Primary Care 2045 28% 72% 34%
Psychiatry Clinic 224 29% 71% 30%
VA Med Center and Clinics 1076 7% 93% 68%
HIV Clinic  66 2% 98% 77%

In each of the practice settings we surveyed, the vast majority of patients receiving an antidepressant were also taking one or more other medications. However, the nature and extent of polypharmacy varied among the different settings. As expected, the extent of polypharmacy was greater in the more medically ill populations (i.e., the VA and HIV populations) than in the primary and psychiatric care settings.

While that finding is not surprising, it is important for several reasons. First, these populations are more frail and thus more susceptible to the adverse consequence of a drug-drug interaction. Second, there is a greater likelihood that an adverse outcome due to a drug-drug interaction might be misidentified as a consequence of these patients’ underlying frail health than would be the case in a medically stable population. Therefore, these populations, due to their frail health, are more likely to experience a drug-drug interaction due to the increased extent of polypharmacy; the severity of the adverse outcome is likely to be greater; and the correct cause (i.e., an adverse drug-drug interaction) is less likely to be identified. Ironically, the misidentification of the problem may lead to even more polypharmacy, since another medication may well be added to treat a perceived worsening of the underlying medical illnesses.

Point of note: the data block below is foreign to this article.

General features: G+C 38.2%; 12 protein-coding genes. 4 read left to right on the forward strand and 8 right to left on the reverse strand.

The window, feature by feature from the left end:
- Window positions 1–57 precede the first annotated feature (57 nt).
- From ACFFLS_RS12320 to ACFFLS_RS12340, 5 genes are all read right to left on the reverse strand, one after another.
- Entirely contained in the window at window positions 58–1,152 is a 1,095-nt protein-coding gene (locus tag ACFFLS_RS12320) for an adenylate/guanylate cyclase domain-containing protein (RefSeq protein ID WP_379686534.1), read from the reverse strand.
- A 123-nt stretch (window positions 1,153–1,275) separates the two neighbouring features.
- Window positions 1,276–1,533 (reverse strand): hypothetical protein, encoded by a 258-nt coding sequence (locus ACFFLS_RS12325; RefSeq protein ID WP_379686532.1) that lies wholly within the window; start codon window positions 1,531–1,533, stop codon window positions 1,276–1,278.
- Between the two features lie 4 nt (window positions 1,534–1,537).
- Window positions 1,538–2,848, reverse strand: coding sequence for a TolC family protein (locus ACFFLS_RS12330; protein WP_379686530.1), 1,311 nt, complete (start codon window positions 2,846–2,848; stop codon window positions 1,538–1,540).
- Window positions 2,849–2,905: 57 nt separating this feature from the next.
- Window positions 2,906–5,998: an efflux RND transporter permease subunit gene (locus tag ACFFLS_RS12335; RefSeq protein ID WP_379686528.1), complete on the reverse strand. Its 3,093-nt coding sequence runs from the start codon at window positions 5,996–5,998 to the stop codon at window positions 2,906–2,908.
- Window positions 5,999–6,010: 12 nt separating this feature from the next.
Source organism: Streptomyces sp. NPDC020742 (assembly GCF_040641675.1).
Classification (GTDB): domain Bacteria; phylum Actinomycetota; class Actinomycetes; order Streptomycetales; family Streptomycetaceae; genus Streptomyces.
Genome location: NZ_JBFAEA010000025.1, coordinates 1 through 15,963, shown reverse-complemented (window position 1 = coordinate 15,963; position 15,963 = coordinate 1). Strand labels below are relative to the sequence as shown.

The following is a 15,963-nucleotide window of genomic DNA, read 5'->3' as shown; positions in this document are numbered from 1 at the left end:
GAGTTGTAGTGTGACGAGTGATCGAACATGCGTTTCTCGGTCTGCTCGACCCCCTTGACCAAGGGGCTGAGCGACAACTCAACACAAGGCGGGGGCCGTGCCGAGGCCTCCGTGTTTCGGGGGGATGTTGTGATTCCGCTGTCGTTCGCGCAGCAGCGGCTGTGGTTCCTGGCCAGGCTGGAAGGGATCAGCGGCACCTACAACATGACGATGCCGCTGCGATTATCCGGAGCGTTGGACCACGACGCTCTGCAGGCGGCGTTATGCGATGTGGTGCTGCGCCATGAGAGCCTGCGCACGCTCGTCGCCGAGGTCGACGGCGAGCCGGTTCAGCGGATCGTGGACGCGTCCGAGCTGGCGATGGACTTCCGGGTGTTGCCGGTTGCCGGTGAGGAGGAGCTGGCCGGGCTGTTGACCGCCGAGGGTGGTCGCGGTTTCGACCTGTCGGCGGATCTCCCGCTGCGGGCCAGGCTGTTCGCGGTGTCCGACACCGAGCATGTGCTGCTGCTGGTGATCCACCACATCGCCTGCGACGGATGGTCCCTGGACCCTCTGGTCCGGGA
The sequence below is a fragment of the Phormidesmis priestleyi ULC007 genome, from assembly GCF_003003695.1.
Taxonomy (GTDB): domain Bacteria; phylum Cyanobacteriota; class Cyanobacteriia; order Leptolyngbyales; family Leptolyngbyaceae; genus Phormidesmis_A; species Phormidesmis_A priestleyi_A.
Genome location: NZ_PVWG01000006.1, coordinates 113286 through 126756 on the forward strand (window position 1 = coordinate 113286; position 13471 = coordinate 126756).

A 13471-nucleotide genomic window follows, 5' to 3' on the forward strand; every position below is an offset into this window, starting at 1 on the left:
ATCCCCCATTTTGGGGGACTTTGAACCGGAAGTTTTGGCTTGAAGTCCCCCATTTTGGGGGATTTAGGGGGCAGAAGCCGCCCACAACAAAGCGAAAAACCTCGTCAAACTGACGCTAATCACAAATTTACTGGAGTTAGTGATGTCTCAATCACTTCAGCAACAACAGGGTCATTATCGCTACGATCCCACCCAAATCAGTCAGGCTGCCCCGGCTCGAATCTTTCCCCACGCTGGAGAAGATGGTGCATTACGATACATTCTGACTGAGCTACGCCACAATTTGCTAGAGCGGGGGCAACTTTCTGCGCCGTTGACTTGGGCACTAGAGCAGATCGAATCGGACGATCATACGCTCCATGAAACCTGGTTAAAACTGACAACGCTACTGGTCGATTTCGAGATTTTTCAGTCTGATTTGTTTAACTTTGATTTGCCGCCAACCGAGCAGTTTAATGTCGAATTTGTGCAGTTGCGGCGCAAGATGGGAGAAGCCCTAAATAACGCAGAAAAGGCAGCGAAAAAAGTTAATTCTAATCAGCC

As we expected, the nature of the polypharmacy also varied as a function of the type of medical setting. HIV-positive patients obviously had a much great likelihood of being on a variety of antiviral and other anti-infective medications. The VA patients were more likely to be taking a variety of medications for chronic illnesses such as hypertension, diabetes, arthritis, and cardiac, renal, hepatic, and gastrointestinal diseases. Psychiatric patients were more likely to be receiving other psychiatric medications for comorbid psychiatric syndromes, as augmentation strategies, or to treat adverse effects. The primary care patients were a mini-version of the VA population.